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Saddam’s Day in Court: Fair Trials at Risk

(New York, October 16, 2005) – The court established to try Saddam Hussein and other former Iraqi government leaders runs the risk of violating international standards for fair trials, Human Rights Watch said in a briefing paper released today.

" The trials of former Iraqi government officials will be closely watched inside Iraq and throughout the world. The proceedings must be fair and be seen to be fair, and that means ensuring that the accused can vigorously defend themselves. "
Richard Dicker, director of the International Justice Program
  

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The 18-page briefing paper, “The Former Iraqi Government on Trial,” provides a concise explanation of human rights concerns arising from the statute of the court created to try Saddam Hussein and others: the Supreme Iraqi Criminal Tribunal (formerly known as the Iraqi Special Tribunal).  
 
“The trials of former Iraqi government officials will be closely watched inside Iraq and throughout the world,” said Richard Dicker, director of Human Rights Watch’s International Justice Program. “The proceedings must be fair and be seen to be fair, and that means ensuring that the accused can vigorously defend themselves.”  
 
On Wednesday, October 19, Saddam Hussein and seven other former Iraqi officials go on trial for crimes that took place in the town of al-Dujail in 1982. Government security forces allegedly killed more than 140 individuals from al-Dujail in retaliation for an assassination attempt on Saddam Hussein as his motorcade passed through the town, 60 kilometers north of Baghdad.  
 
Since the U.S.-led invasion of Iraq, Human Rights Watch has closely monitored the steps being taken to bring former Iraqi officials to trial. Drawing on those assessments, this briefing paper untangles the laws under which Saddam Hussein and others will be tried. It also sets out problems with the tribunal that risk violating basic fair trial guarantees protected by international human rights law.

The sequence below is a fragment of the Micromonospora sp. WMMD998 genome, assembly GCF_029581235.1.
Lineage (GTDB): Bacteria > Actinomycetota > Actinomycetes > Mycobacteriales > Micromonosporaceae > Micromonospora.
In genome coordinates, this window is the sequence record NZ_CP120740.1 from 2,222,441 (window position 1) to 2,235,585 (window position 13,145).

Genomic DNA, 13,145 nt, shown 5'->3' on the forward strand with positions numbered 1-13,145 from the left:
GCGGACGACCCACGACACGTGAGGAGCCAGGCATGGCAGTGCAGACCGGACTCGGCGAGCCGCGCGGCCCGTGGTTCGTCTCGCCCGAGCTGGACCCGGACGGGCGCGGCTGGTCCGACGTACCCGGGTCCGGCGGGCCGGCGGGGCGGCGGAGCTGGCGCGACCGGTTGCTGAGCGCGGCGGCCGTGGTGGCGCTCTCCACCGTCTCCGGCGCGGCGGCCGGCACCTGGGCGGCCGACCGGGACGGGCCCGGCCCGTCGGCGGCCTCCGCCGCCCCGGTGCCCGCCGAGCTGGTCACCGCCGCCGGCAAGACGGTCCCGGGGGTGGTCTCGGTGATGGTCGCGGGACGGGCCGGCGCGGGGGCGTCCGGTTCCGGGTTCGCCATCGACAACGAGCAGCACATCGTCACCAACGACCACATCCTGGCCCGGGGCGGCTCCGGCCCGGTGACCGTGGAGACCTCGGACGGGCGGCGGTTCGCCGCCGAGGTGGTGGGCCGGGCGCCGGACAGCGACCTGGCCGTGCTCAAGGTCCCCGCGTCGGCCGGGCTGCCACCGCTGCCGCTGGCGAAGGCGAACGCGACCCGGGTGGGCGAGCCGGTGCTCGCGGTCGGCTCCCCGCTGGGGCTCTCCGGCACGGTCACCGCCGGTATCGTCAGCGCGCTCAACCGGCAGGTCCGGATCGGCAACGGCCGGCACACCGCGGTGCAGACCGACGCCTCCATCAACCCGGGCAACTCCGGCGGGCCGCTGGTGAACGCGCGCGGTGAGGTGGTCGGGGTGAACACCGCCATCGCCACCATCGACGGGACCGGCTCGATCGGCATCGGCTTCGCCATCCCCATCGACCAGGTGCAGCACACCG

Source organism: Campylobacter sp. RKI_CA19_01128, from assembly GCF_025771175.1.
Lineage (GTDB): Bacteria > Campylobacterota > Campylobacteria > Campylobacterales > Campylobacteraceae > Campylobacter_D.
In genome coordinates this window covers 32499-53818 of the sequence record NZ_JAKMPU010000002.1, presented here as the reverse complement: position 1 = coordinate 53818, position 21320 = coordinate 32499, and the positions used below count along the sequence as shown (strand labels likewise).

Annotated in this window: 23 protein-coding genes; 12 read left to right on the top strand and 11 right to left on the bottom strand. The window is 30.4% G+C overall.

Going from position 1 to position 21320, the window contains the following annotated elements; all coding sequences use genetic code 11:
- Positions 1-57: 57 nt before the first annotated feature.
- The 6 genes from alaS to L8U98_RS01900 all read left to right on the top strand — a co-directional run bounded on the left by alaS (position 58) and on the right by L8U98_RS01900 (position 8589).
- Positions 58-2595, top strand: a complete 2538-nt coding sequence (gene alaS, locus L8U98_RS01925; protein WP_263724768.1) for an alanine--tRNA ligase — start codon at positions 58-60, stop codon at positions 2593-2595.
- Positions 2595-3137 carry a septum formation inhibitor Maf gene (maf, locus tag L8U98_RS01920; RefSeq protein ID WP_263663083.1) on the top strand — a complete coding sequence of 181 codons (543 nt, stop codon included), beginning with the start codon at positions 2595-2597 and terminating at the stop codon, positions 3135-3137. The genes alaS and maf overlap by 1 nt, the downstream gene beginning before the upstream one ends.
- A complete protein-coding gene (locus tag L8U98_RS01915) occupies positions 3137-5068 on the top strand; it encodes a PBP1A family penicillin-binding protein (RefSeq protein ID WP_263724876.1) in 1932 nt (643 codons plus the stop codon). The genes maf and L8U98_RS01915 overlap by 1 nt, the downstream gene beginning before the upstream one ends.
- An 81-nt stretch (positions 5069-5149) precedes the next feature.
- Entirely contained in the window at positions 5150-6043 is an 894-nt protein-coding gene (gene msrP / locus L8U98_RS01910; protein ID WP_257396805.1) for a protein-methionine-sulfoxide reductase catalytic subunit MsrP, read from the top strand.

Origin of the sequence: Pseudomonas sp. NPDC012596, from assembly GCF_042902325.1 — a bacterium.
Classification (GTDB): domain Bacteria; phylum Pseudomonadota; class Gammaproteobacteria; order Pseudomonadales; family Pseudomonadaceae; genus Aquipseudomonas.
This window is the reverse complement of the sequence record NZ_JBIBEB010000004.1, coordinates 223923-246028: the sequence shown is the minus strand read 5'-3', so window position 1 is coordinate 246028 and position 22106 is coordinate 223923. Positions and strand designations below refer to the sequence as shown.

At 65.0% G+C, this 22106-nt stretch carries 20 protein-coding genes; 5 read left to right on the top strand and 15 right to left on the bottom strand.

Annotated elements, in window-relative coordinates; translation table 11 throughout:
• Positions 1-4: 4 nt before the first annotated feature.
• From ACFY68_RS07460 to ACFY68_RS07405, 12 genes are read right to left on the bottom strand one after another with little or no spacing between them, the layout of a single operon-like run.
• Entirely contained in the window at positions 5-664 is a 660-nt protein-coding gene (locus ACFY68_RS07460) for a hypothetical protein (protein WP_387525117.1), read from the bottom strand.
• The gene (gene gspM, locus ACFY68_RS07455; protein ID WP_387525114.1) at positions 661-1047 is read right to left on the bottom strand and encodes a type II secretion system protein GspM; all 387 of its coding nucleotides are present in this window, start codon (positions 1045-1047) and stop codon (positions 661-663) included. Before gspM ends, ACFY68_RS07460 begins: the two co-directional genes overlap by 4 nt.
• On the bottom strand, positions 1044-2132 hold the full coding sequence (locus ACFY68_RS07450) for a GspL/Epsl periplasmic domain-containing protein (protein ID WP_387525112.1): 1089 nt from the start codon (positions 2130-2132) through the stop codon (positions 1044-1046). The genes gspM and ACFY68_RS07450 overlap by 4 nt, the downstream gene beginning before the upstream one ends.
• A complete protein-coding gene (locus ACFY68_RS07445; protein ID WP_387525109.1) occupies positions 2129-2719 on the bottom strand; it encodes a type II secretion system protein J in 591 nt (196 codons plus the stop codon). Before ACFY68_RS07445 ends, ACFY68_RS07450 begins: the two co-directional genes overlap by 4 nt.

Problems with the tribunal and its statute include:  
• No requirement to prove guilt beyond reasonable doubt.  
• Inadequate protections for the accused to mount a defense on conditions equal to those enjoyed by the prosecution.  
• Disputes among Iraqi political factions over control of the court, jeopardizing its appearance of impartiality.  
• A draconian requirement that prohibits commutation of death sentences by any Iraqi official, including the president, and compels execution of the defendant within 30 days of a final judgment.  
 
In Iraq’s fragile political climate, the legitimacy of the court will be in question. To provide a measure of truth and justice for hundreds of thousands of victims of gross human rights violations in Iraq, fair trials are essential, Human Rights Watch said.  
 
The briefing paper urges the tribunal to adopt changes which will improve its compliance with international human rights laws concerning fair trials.  
 
“We have grave concerns that the court will not provide the fair trial guarantees required by international law,” said Dicker. “But it’s not too late for the tribunal’s judges to fix some of these problems if they take steps to ensure a fair trial.”  
 
A copy of the briefing paper can be found at: http://hrw.org/backgrounder/mena/iraq1005/  
 
To read about Human Rights Watch’s earlier work on bringing the former Iraqi government to justice, please see: http://www.hrw.org/doc/?t=justice&c=iraq

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